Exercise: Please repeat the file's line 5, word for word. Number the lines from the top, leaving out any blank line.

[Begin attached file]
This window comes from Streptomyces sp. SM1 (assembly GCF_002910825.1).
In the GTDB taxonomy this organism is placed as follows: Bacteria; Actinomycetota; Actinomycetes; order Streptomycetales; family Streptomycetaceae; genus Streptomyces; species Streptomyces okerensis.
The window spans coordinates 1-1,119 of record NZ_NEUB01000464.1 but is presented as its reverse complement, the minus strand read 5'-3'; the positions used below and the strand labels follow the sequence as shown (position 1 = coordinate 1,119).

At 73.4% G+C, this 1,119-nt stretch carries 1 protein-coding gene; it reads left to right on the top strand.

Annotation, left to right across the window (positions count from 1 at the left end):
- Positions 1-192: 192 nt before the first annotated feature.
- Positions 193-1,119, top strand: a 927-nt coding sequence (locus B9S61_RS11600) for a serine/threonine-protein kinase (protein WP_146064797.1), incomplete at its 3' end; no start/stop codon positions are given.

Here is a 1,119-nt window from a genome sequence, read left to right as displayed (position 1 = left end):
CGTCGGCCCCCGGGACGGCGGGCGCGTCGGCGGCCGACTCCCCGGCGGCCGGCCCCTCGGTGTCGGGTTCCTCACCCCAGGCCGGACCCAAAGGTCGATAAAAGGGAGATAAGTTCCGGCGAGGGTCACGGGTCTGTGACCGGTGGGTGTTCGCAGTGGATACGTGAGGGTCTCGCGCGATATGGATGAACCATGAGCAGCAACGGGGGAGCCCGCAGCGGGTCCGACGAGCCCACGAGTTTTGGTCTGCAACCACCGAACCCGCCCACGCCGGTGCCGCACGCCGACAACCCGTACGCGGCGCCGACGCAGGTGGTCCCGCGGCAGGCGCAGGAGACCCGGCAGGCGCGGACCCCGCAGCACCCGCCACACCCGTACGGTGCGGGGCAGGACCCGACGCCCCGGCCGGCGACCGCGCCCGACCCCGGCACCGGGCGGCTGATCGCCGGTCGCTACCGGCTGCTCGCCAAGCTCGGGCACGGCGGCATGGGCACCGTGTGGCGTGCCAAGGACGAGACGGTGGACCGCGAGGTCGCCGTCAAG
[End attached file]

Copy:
Annotation, left to right across the window (positions count from 1 at the left end):